LOS ANGELES (Reuters) - Shares of Crocs Inc CROX.O plummeted over 40 percent on Tuesday, a day after the maker of brightly colored plastic shoes slashed its sales and earnings projections for the first quarter and year, in what one analyst dubbed a "stunning fall."
At least one Wall Street brokerage, Wedbush Morgan, downgraded its shares to “hold” from “strong buy” with analyst Jeff Mintz citing reduced retail demand for the product.
“Current macrotrends in the environment” have led to weaker-than-expected sales, according to Crocs Chief Executive Ron Snyder, speaking to analysts during a conference call on Tuesday. Colder weather and the closure of the company’s Canadian factory were also expected to crimp profit.
Reduced store traffic in U.S. stores, together with fewer retail orders, have cut into the footwear maker’s sales, given what Snyder called the “impulse buy” nature of his company’s shoes.
“We need the traffic in order for our sales to really pick up,” Snyder told analysts.
U.S. consumers have been cutting back on purchases as they feel pressure from high gasoline and food costs, a slump in the housing market, tight credit and fears of a recession.
J.P. Morgan analyst Robert Samuels called Crocs’ lowered guidance -- which predicts a possible loss of up to 5 cents per share in the first quarter from an earlier view of 46 cents profit -- “stunning.”
“We think bears will take the shortfall as evidence that the brand is over,” Samuels wrote in a note.
Samuels said he believed there was still a place in the footwear market for the Crocs brand, but advised investors to stay on the sidelines until current economic pressures, inventory issues and short-selling activity play out.
The company’s shares have already taken a beating in recent months. As of Monday’s close, shares were down 76 percent from an all-time high of $74.75 in October, battered by consumer complaints that the shoes can cause injuries on escalators, patent disputes, and reports of slowing business.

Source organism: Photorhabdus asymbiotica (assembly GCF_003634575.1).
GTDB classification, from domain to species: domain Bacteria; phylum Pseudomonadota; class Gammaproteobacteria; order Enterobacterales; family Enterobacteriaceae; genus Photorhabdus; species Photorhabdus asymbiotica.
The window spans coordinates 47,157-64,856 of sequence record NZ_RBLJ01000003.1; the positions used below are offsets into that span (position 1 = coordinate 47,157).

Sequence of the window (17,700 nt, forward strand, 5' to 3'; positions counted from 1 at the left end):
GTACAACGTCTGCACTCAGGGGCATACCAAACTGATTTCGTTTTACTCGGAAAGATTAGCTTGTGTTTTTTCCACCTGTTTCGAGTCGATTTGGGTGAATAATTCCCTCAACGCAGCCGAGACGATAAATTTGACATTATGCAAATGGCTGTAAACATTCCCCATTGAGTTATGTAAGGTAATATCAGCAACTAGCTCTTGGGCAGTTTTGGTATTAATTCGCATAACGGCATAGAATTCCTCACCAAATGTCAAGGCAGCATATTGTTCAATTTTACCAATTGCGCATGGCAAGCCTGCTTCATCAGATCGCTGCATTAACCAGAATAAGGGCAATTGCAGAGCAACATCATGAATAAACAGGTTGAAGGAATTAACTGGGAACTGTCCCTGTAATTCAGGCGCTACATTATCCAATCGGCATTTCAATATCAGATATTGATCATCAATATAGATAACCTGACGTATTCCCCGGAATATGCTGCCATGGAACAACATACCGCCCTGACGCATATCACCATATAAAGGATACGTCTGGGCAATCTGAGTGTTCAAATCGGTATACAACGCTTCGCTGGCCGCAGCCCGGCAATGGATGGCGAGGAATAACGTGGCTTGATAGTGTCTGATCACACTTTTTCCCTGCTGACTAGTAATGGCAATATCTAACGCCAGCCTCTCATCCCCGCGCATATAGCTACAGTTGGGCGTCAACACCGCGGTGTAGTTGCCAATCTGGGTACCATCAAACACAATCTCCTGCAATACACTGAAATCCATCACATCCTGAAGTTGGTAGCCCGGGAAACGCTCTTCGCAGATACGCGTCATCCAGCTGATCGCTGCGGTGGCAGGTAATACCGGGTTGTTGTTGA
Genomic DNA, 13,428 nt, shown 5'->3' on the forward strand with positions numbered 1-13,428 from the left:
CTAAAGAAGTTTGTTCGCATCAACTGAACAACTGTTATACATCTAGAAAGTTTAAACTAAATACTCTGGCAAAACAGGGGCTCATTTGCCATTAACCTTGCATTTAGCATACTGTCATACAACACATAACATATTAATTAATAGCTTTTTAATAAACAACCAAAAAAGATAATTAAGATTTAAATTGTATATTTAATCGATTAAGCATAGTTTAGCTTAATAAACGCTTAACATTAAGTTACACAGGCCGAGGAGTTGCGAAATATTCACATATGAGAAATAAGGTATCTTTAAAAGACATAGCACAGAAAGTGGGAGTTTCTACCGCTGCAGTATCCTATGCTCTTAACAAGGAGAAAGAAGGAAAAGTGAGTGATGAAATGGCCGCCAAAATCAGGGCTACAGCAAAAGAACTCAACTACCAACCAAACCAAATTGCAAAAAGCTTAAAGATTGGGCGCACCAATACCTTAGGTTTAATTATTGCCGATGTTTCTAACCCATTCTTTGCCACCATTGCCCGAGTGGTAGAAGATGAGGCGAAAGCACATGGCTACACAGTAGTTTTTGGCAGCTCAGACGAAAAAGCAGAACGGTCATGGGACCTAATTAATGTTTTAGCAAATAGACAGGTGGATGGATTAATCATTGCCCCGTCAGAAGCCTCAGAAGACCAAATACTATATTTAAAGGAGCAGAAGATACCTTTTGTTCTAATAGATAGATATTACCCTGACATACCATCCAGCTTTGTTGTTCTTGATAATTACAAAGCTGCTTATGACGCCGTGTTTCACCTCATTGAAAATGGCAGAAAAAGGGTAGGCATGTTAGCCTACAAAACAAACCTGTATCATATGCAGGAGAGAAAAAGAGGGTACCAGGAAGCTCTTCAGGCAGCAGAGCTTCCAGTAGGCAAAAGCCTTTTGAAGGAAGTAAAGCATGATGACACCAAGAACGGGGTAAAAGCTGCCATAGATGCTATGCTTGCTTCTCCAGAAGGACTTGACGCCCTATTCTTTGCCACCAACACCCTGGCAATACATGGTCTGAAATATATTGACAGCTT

A mere 10 to 15 percent projected increase in revenue in the second quarter -- when stores gear up for the strong summer and back-to-school selling seasons -- give “fuel to the argument that the brand’s popularity is in sharp decline,” Samuels wrote.
Meanwhile, margins tumbled during the quarter, based on projections, in what Samuels called a “significant mismanagement of expenses” that called into question the credibility of Crocs management.
For fiscal 2008, Crocs now sees earnings to range between $1.54 and $1.64 per share, from an earlier view of $2.70. Revenue is forecast to rise between 15 to 20 percent over 2007, below the 37 percent the company had projected earlier.
The company declined to comment on its previously held long-term growth projection of 20 percent to 30 percent, saying it would do so when it announces first-quarter earnings.
Shares of Crocs fell as low as $10.30, down 42 percent, on Tuesday from Monday’s closing price of $17.79 on the Nasdaq.
Reporting by Alexandria Sage, editing by Phil Berlowitz
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